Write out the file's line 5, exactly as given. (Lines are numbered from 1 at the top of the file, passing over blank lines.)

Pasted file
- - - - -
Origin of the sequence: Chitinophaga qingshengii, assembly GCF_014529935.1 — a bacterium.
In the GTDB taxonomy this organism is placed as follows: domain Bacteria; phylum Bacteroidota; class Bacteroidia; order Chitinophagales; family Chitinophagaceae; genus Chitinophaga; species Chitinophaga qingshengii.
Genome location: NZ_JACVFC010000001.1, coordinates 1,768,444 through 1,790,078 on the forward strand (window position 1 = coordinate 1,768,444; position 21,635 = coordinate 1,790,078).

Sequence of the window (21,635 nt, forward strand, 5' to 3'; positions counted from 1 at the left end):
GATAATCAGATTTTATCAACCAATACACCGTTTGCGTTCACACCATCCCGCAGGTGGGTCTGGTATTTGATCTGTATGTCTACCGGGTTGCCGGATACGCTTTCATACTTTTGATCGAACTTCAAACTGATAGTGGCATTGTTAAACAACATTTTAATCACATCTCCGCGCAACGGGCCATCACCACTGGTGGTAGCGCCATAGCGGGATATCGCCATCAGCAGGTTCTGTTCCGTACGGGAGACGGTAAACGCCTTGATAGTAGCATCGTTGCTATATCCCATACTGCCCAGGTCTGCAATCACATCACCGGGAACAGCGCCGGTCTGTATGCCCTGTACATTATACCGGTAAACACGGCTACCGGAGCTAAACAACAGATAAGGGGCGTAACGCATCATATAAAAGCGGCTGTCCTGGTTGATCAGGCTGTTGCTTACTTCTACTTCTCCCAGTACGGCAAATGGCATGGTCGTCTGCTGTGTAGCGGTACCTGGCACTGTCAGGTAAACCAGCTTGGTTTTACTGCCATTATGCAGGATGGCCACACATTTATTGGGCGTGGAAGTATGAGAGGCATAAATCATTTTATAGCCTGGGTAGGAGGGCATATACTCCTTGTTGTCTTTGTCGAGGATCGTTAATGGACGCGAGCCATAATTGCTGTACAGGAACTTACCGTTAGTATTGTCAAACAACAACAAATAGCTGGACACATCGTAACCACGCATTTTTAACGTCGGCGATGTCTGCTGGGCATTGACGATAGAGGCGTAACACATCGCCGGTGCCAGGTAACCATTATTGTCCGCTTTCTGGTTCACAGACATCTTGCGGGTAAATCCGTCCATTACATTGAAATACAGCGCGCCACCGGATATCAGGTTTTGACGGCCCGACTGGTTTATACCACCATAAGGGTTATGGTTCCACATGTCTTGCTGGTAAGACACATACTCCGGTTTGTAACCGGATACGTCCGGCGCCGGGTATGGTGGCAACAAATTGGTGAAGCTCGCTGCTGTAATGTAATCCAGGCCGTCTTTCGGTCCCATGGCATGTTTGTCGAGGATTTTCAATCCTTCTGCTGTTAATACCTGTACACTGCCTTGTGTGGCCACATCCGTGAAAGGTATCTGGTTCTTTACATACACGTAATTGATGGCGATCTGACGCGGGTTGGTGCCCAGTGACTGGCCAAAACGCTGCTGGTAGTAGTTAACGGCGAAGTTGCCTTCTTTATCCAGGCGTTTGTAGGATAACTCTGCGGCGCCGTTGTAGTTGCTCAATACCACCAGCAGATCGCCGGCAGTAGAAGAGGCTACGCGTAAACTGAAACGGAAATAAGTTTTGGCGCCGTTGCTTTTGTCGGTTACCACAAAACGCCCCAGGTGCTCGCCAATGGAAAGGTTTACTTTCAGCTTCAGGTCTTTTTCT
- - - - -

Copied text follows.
GATAATCAGATTTTATCAACCAATACACCGTTTGCGTTCACACCATCCCGCAGGTGGGTCTGGTATTTGATCTGTATGTCTACCGGGTTGCCGGATACGCTTTCATACTTTTGATCGAACTTCAAACTGATAGTGGCATTGTTAAACAACATTTTAATCACATCTCCGCGCAACGGGCCATCACCACTGGTGGTAGCGCCATAGCGGGATATCGCCATCAGCAGGTTCTGTTCCGTACGGGAGACGGTAAACGCCTTGATAGTAGCATCGTTGCTATATCCCATACTGCCCAGGTCTGCAATCACATCACCGGGAACAGCGCCGGTCTGTATGCCCTGTACATTATACCGGTAAACACGGCTACCGGAGCTAAACAACAGATAAGGGGCGTAACGCATCATATAAAAGCGGCTGTCCTGGTTGATCAGGCTGTTGCTTACTTCTACTTCTCCCAGTACGGCAAATGGCATGGTCGTCTGCTGTGTAGCGGTACCTGGCACTGTCAGGTAAACCAGCTTGGTTTTACTGCCATTATGCAGGATGGCCACACATTTATTGGGCGTGGAAGTATGAGAGGCATAAATCATTTTATAGCCTGGGTAGGAGGGCATATACTCCTTGTTGTCTTTGTCGAGGATCGTTAATGGACGCGAGCCATAATTGCTGTACAGGAACTTACCGTTAGTATTGTCAAACAACAACAAATAGCTGGACACATCGTAACCACGCATTTTTAACGTCGGCGATGTCTGCTGGGCATTGACGATAGAGGCGTAACACATCGCCGGTGCCAGGTAACCATTATTGTCCGCTTTCTGGTTCACAGACATCTTGCGGGTAAATCCGTCCATTACATTGAAATACAGCGCGCCACCGGATATCAGGTTTTGACGGCCCGACTGGTTTATACCACCATAAGGGTTATGGTTCCACATGTCTTGCTGGTAAGACACATACTCCGGTTTGTAACCGGATACGTCCGGCGCCGGGTATGGTGGCAACAAATTGGTGAAGCTCGCTGCTGTAATGTAATCCAGGCCGTCTTTCGGTCCCATGGCATGTTTGTCGAGGATTTTCAATCCTTCTGCTGTTAATACCTGTACACTGCCTTGTGTGGCCACATCCGTGAAAGGTATCTGGTTCTTTACATACACGTAATTGATGGCGATCTGACGCGGGTTGGTGCCCAGTGACTGGCCAAAACGCTGCTGGTAGTAGTTAACGGCGAAGTTGCCTTCTTTATCCAGGCGTTTGTAGGATAACTCTGCGGCGCCGTTGTAGTTGCTCAATACCACCAGCAGATCGCCGGCAGTAGAAGAGGCTACGCGTAAACTGAAACGGAAATAAGTTTTGGCGCCGTTGCTTTTGTCGGTTACCACAAAACGCCCCAGGTGCTCGCCAATGGAAAGGTTTACTTTCAGCTTCAGGTCTTTTTCT